1. Education

Geography of the Florida Keys

Learn Ten Facts about the Florida Keys

By

Florida Keys

Traffic flows on the Seven Mile Bridge in the Florida Keysafter the end of an evacuation for Hurricane Rita in 2005.

Getty Images
Updated August 18, 2011

The Florida Keys are an island archipelago extending from the southeastern tip of the United States' state of Florida. They begin about 15 miles (24 km) south of Miami and extend out toward the southwest and then west toward the Gulf of Mexico and the uninhabited Dry Tortugas islands. Most of the islands making up the Florida Keys are within the Florida Straits, a strait between the Gulf of Mexico and the Atlantic Ocean. The most populated city in the Florida Keys is Key West and many other areas within the islands are sparsely populated.

The following is a list of ten facts to know about the Florida Keys:

1) The first inhabitants of the Florida Keys were the Native American tribes Calusa and Tequesta. Juan Ponce de Leon was later one of the first Europeans to find and explore the islands. Shortly thereafter Key West began to grow into Florida's largest town due its proximity to Cuba and the Bahamas and a trade route with New Orleans. In their early days Key West and the Florida Keys were a major part of the area's wrecking industry - an industry associated with the frequent shipwrecks in the area. By the early 1900s however Key West's prosperity began to decline as better navigational techniques reduced area shipwrecks.

2) In 1935 the Florida Keys were struck by one of the worst hurricanes to ever hit the United States. On September 2nd of that year the hurricane winds of over 200 miles per hour (320 km/hr) hit the islands and a storm surge of over 17.5 feet (5.3 m) quickly flooded them. The hurricane killed over 500 people and the Overseas Railway (constructed in the 1910's to connect the islands) was damaged and service stopped. A highway, called the Overseas Highway later replaced the railway as the main form of transportation in the area.

3) Beginning in the late 1970s construction began on a new bridge to connect the Florida Keys. This bridge is known today as the Seven Mile Bridge and it connects Knights Key in the Middle Keys to Little Duck Key in the Lower. In March 2008 however this bridge was closed to traffic as it was deemed unsafe and construction later began on a new bridge.

4) Throughout much of their modern history the Florida Keys have been an important area for drug smugglers and illegal immigration. As a result these problems the U.S. Border Patrol began a series of roadblocks on the bridge from the keys to search cars returning to Florida's mainland for illegal drugs and immigrants in 1982. This roadblock later began to hurt the economy of the Florida Keys as it delayed tourists going to and from the islands. Because of the resultant economic struggles the mayor of Key West, Dennis Wardlow, declared the city as independent and renamed it the Conch Republic on April 23, 1982. The city's secession lasted only a short time however and Wardlow eventually surrendered. Key West also still remains a part of the U.S.

5) Today the total land area of the Florida Keys is 137.3 square miles (356 sq km) and in total there are over 1700 islands in the archipelago. However, very few of these are populated and most are very small. Only 43 of the islands are connected via bridges. In total there are 42 bridges connecting the islands but the Seven Mile Bridge is still the longest.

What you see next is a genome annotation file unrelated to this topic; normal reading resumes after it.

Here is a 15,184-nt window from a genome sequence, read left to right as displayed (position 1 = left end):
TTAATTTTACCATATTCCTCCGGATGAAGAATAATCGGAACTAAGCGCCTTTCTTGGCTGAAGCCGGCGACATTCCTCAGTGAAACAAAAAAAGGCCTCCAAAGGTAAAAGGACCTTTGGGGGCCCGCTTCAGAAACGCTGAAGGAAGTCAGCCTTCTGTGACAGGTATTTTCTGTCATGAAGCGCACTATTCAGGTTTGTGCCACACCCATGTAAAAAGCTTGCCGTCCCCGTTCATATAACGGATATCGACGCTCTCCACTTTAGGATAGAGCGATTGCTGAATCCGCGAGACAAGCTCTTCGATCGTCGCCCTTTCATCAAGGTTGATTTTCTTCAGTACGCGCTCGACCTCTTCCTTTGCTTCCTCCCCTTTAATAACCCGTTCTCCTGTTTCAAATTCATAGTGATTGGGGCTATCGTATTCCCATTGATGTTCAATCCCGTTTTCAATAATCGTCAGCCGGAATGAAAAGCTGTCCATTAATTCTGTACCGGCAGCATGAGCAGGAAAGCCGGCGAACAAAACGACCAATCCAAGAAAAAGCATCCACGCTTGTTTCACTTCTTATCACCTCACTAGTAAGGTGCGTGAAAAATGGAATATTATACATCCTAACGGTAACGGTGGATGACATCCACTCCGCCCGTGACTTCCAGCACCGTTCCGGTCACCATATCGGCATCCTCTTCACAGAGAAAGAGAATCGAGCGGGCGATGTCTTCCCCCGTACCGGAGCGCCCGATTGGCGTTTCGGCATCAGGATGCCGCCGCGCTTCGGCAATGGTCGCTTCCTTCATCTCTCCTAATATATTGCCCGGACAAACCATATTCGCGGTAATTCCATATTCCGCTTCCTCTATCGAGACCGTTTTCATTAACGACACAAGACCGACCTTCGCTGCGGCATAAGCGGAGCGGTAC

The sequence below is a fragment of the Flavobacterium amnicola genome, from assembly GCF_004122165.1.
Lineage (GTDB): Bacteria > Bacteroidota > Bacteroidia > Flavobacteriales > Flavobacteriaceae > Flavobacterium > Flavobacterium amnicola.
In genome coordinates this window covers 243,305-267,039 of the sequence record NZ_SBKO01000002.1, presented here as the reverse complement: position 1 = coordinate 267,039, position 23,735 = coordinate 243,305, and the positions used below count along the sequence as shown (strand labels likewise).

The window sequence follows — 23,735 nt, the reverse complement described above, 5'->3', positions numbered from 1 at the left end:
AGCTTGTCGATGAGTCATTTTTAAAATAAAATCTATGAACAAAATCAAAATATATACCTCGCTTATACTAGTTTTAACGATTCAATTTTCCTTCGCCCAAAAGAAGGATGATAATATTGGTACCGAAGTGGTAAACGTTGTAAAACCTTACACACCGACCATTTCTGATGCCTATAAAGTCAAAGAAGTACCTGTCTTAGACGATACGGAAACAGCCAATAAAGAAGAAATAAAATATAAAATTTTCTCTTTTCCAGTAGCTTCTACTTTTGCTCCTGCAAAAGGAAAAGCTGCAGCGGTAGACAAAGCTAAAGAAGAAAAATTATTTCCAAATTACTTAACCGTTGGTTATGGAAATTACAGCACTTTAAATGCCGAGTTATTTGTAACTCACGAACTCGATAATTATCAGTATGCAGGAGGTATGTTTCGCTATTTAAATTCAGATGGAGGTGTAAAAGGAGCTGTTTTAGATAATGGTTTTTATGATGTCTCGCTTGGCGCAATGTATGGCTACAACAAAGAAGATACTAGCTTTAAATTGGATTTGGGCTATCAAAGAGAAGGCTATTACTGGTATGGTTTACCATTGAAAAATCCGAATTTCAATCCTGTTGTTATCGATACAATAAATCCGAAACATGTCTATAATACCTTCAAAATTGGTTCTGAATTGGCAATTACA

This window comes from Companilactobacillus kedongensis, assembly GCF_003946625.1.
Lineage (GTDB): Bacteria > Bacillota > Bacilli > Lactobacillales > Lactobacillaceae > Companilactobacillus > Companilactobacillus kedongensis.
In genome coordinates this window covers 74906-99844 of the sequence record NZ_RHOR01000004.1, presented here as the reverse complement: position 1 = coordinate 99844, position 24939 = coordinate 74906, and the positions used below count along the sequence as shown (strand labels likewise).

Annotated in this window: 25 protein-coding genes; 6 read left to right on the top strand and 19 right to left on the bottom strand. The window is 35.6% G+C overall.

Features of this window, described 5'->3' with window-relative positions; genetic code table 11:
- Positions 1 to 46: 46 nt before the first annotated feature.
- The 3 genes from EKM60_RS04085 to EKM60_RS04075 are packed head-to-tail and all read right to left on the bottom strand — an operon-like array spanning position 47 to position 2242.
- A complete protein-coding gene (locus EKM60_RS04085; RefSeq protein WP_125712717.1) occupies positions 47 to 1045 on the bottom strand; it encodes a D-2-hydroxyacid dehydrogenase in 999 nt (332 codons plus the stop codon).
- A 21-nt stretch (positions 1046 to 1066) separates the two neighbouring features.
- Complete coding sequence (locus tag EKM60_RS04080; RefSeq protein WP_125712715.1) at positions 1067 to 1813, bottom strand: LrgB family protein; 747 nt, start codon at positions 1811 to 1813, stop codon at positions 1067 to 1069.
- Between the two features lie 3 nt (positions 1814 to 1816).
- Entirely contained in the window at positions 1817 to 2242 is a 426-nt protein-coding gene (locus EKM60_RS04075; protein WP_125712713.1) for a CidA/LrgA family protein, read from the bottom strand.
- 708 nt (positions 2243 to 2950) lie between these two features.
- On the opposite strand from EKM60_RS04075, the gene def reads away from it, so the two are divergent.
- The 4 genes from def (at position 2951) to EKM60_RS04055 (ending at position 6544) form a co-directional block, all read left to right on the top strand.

6) Because there are so many islands within the Florida Keys they are often divided into several different groups. These groups are the Upper Keys, the Middle Keys, the Lower Keys and the Outlying Islands. The Upper Keys are those located the farthest north and closest to Florida's mainland and the groups extend out from there. The city of Key West is located in the Lower Keys. The Outer Keys consist of islands that are accessible by boat.

7) Geologically the Florida Keys are main the exposed parts of coral reefs. Some of the islands have been exposed for so long that sand has built up around them, creating barrier islands while other smaller islands remain as coral atolls. In addition, there is also still a large coral reef offshore of the Florida Keys in the Florida Straits. This reef is called the Florida Reef and it is the world's coral reef.

8) The climate of the Florida Keys is tropical, as is the southern part of the state of Florida. However, because of the islands' location between the Atlantic Ocean and the Gulf of Mexico, they are very prone to hurricanes. Hurricanes are a problem in the area because the islands have very low elevations, are surrounded by water and flooding from the storm's surges can easily affect large areas of the Keys. As a result of flooding threats, evacuation orders are regularly put into place when hurricanes threaten the area.

9) The Florida Keys are a highly biodiverse area because of the presence of coral reefs as well as undeveloped forested areas. Dry Tortugas National Park is located about 70 miles (110 km) from Key West and since those islands are uninhabited, they are some of the most well preserved and protected areas in the world. In addition, the waters around the islands of the Florida Keys are home to the Florida Keys National Marine Sanctuary.

10) Because of its biodiversity, ecotourism is becoming a large part of the economy of the Florida Keys. In addition, other forms of tourism and fishing are the major industries of the islands.

To learn more about the Florida Keys, visit their official website.

References

Wikipedia.org. (1 August 2011). Florida Keys - Wikipedia, the Free Encyclopedia. Retrieved from: http://en.wikipedia.org/wiki/Florida_Keys

  1. About.com
  2. Education
  3. Geography
  4. Maps
  5. Atlas
  6. United States of America
  7. The Florida Keys - Learn Ten Facts about the Florida Keys Islands

©2014 About.com. All rights reserved.